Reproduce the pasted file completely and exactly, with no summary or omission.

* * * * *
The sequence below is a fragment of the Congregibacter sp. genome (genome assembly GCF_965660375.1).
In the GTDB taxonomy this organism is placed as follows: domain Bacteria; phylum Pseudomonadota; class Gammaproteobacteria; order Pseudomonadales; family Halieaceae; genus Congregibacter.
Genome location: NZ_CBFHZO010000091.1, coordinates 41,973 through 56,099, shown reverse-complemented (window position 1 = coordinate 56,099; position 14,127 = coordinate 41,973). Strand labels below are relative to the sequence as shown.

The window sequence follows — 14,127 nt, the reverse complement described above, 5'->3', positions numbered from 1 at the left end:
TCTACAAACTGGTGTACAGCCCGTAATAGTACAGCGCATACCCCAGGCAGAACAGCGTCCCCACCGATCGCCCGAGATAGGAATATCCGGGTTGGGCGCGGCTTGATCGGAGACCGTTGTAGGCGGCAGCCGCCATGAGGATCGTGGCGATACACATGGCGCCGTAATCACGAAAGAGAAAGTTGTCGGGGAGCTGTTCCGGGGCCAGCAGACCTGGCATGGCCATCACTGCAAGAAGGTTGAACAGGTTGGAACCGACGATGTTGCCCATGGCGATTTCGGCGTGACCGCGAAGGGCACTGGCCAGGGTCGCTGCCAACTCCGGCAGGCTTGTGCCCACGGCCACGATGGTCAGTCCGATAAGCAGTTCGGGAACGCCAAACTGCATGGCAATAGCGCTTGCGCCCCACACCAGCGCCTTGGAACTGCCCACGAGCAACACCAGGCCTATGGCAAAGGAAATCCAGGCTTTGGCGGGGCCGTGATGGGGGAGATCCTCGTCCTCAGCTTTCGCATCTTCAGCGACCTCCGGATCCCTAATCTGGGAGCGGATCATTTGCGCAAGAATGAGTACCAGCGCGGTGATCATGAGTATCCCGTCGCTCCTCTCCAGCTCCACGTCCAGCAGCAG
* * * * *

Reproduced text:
The sequence below is a fragment of the Congregibacter sp. genome (genome assembly GCF_965660375.1).
In the GTDB taxonomy this organism is placed as follows: domain Bacteria; phylum Pseudomonadota; class Gammaproteobacteria; order Pseudomonadales; family Halieaceae; genus Congregibacter.
Genome location: NZ_CBFHZO010000091.1, coordinates 41,973 through 56,099, shown reverse-complemented (window position 1 = coordinate 56,099; position 14,127 = coordinate 41,973). Strand labels below are relative to the sequence as shown.

The window sequence follows — 14,127 nt, the reverse complement described above, 5'->3', positions numbered from 1 at the left end:
TCTACAAACTGGTGTACAGCCCGTAATAGTACAGCGCATACCCCAGGCAGAACAGCGTCCCCACCGATCGCCCGAGATAGGAATATCCGGGTTGGGCGCGGCTTGATCGGAGACCGTTGTAGGCGGCAGCCGCCATGAGGATCGTGGCGATACACATGGCGCCGTAATCACGAAAGAGAAAGTTGTCGGGGAGCTGTTCCGGGGCCAGCAGACCTGGCATGGCCATCACTGCAAGAAGGTTGAACAGGTTGGAACCGACGATGTTGCCCATGGCGATTTCGGCGTGACCGCGAAGGGCACTGGCCAGGGTCGCTGCCAACTCCGGCAGGCTTGTGCCCACGGCCACGATGGTCAGTCCGATAAGCAGTTCGGGAACGCCAAACTGCATGGCAATAGCGCTTGCGCCCCACACCAGCGCCTTGGAACTGCCCACGAGCAACACCAGGCCTATGGCAAAGGAAATCCAGGCTTTGGCGGGGCCGTGATGGGGGAGATCCTCGTCCTCAGCTTTCGCATCTTCAGCGACCTCCGGATCCCTAATCTGGGAGCGGATCATTTGCGCAAGAATGAGTACCAGCGCGGTGATCATGAGTATCCCGTCGCTCCTCTCCAGCTCCACGTCCAGCAGCAG